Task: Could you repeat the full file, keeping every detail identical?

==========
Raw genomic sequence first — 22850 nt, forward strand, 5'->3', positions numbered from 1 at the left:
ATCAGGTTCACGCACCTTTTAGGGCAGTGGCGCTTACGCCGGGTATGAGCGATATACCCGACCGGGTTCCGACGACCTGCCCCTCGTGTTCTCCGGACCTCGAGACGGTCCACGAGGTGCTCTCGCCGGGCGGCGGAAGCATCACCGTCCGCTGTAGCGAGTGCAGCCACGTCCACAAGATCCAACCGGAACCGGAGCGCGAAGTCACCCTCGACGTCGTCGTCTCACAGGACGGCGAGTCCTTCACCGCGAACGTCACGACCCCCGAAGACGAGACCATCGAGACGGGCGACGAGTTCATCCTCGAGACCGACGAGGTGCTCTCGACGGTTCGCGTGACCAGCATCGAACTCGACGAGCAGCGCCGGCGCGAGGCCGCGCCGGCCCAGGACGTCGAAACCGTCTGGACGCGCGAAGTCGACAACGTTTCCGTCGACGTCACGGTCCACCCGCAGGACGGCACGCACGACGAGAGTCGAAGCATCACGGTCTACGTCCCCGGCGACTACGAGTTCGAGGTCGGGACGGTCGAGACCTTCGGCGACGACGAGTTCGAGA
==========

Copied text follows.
Raw genomic sequence first — 22850 nt, forward strand, 5'->3', positions numbered from 1 at the left:
ATCAGGTTCACGCACCTTTTAGGGCAGTGGCGCTTACGCCGGGTATGAGCGATATACCCGACCGGGTTCCGACGACCTGCCCCTCGTGTTCTCCGGACCTCGAGACGGTCCACGAGGTGCTCTCGCCGGGCGGCGGAAGCATCACCGTCCGCTGTAGCGAGTGCAGCCACGTCCACAAGATCCAACCGGAACCGGAGCGCGAAGTCACCCTCGACGTCGTCGTCTCACAGGACGGCGAGTCCTTCACCGCGAACGTCACGACCCCCGAAGACGAGACCATCGAGACGGGCGACGAGTTCATCCTCGAGACCGACGAGGTGCTCTCGACGGTTCGCGTGACCAGCATCGAACTCGACGAGCAGCGCCGGCGCGAGGCCGCGCCGGCCCAGGACGTCGAAACCGTCTGGACGCGCGAAGTCGACAACGTTTCCGTCGACGTCACGGTCCACCCGCAGGACGGCACGCACGACGAGAGTCGAAGCATCACGGTCTACGTCCCCGGCGACTACGAGTTCGAGGTCGGGACGGTCGAGACCTTCGGCGACGACGAGTTCGAGA